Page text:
The UK will splurge £700million in just a few months on setting up new bureaucracy at our border after Brexit.
New infrastructure, staff and technology will be rushed into being in time for January after a trade deal with the EU began to look increasingly unlikely.
Britain and Brussels have now passed the deadline to extend the “transition period” – meaning EU rules will end in the UK on December 31, come what may.
But on Friday Downing Street warned there are still “significant differences” between the two sides despite talks ramping up through July and August.
That could mean a flood of new checks and security measures are needed at goods coming in through key ports like Dover, Kent.
A top Tory MP has been left angry after the government snapped up a 27-acre site in nearby Ashford as a “holding station for lorries” if the ports are jammed up.
Damian Green, the area’s MP, told KentOnline he had complained to ministers about the site whose plans only emerged on Friday night.
He said “it could mean several thousand lorries being stored on the site”, is too near homes and “would be hugely disruptive for everyone in the area”.
Shadow Cabinet Office minister Rachel Reeves said: “We don’t want to see exports start at a lorry park in southern England.”
She added: “We were promised an oven-ready deal. It looks like the government has to switch the oven on.”
Cabinet Office Minister Michael Gove admitted several sites were being looked at for infrastructure to avoid “any sense of the routes being blocked”.
He told the BBC’s Andrew Marr Show: “It may be the case that not so much in Kent but elsewhere there will be specific pieces of infrastructure we put in place in order to smooth the flow of traffic.”
He insisted: “It’s not the intention to create a massive concrete lorry park.” He added the investment would ensure traders and the border industry “manage the changes and seize the opportunities”.
The £705 million package includes £235 million for staffing and IT systems, and £470 million for port and inland infrastructure to ensure compliance with new customs procedures and controls.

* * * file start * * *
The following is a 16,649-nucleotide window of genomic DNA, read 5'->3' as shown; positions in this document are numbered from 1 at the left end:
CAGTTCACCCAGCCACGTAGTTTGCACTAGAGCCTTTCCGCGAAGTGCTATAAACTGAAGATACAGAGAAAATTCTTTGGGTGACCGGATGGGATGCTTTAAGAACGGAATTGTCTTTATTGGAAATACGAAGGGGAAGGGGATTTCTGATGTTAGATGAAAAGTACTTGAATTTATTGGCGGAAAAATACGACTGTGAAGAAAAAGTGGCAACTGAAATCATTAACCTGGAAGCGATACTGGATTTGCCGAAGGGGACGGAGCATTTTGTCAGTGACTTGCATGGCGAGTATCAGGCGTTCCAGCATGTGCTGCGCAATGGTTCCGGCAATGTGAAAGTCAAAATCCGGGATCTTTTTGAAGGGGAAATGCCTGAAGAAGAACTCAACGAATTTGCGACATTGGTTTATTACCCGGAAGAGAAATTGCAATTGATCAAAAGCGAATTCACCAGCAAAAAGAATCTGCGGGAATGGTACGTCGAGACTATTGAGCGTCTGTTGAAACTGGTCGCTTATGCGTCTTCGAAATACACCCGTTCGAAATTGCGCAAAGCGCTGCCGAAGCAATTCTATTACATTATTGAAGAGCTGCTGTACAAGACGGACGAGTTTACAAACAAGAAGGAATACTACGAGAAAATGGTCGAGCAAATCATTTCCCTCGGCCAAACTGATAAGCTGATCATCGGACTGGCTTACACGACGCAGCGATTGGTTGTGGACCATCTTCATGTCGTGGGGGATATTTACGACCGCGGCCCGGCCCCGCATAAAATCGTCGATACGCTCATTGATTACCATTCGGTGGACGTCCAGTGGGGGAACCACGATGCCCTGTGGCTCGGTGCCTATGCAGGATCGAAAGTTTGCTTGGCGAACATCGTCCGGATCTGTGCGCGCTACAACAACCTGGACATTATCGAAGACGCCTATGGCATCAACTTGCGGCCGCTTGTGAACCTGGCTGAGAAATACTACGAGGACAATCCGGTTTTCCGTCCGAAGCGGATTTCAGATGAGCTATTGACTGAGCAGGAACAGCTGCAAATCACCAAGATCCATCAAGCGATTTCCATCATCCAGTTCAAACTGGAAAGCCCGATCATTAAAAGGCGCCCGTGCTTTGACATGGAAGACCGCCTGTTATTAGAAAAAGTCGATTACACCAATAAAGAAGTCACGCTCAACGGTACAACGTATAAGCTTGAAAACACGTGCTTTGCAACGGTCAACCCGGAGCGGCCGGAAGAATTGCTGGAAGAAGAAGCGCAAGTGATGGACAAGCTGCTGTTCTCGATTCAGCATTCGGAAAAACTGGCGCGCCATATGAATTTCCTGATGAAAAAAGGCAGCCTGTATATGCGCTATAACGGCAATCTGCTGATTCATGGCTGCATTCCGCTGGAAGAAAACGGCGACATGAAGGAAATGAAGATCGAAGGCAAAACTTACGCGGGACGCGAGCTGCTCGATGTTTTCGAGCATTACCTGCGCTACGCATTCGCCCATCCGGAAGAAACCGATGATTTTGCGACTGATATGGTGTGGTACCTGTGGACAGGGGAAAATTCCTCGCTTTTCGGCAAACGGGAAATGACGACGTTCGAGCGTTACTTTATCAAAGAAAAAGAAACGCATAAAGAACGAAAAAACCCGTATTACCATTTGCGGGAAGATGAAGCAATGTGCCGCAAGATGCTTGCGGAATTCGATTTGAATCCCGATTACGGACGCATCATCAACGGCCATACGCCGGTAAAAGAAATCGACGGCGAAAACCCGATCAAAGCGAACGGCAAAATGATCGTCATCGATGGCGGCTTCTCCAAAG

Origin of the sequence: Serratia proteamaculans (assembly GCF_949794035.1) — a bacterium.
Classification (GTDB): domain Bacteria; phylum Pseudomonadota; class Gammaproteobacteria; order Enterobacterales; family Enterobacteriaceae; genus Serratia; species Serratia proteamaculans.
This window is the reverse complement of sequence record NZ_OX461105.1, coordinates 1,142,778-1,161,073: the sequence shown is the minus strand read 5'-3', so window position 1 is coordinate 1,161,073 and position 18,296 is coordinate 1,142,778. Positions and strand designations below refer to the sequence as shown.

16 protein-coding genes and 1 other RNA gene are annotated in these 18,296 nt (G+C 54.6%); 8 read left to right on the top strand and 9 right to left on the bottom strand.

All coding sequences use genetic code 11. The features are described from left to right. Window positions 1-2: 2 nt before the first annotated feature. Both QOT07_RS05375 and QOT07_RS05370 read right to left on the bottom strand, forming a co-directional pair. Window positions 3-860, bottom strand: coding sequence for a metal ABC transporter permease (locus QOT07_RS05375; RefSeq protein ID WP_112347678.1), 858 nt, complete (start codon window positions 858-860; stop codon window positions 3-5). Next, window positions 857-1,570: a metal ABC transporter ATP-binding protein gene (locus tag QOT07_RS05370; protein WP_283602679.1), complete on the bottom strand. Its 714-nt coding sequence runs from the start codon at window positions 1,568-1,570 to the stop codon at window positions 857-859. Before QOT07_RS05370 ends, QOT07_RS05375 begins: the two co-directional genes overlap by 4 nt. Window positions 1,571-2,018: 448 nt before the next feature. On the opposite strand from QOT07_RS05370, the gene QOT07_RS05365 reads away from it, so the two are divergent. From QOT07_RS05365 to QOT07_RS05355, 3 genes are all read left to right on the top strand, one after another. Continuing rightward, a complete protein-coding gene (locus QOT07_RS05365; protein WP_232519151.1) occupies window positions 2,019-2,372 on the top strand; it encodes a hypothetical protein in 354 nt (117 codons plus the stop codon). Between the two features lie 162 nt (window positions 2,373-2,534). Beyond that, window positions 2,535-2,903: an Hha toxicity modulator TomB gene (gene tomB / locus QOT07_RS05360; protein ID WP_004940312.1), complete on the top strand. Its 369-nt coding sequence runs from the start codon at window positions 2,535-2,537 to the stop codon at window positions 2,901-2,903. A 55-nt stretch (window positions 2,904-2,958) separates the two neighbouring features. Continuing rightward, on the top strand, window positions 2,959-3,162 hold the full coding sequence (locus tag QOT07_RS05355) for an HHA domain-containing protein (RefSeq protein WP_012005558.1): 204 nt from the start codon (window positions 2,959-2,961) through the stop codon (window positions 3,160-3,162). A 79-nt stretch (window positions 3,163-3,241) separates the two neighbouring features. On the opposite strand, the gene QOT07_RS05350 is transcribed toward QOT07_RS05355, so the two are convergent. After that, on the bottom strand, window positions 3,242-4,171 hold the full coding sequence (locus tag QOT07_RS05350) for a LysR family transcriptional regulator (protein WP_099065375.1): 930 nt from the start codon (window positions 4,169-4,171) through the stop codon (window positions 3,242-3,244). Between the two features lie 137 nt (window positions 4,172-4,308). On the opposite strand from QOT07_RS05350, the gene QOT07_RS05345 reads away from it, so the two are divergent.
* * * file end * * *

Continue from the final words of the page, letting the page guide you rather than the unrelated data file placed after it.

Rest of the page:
New border infrastructure will be built inland where there is no space at ports, while ports will get one-off financial support to ensure the right infrastructure is in place.
Of the £235 million for staffing and IT systems:
£100 million will be used to develop HMRC systems to reduce the burden on traders.
£20 million will be spent on new equipment to keep the country safe.
£15 million will go towards building new data infrastructure to enhance border flow and management.
£10 million will be used to recruit around 500 more Border Force personnel.
The funding relates only to the implementation of the GB-EU border, and the Government is expected to publish specific guidance and measures for Northern Ireland in the coming weeks.
Mr Gove said: “We are taking back control of our borders, and leaving the single market and the customs union at the end of this year bringing both changes and significant opportunities for which we all need to prepare.
“That is why we are announcing this major package of investment today.
“With or without further agreement with the EU, this £705 million will ensure that the necessary infrastructure, tech and border personnel are in place so that our traders and the border industry are able to manage the changes and seize the opportunities as we lay the foundations for the world’s most effective and secure border.”
The transition period is set to end at the end of December 2020, when the UK will leave the single market and customs union.
The funding package comes ahead of a public information campaign in which guidance will be given to traders and hauliers explaining what they may need to do to prepare for the end of the transition period.
Meanwhile, the Sunday Telegraph reported that Chancellor Rishi Sunak is poised to introduce tax cuts and an overhaul of planning laws in up to 10 new freeports.
Mr Sunak is said to be planning to open bidding for towns, cities and regions to become freeports – where UK taxes and tariffs will not apply – in his autumn Budget.
The paper said the ports will be “fully operational” within 18 months of the UK leaving the customs union and single market at the end of this year.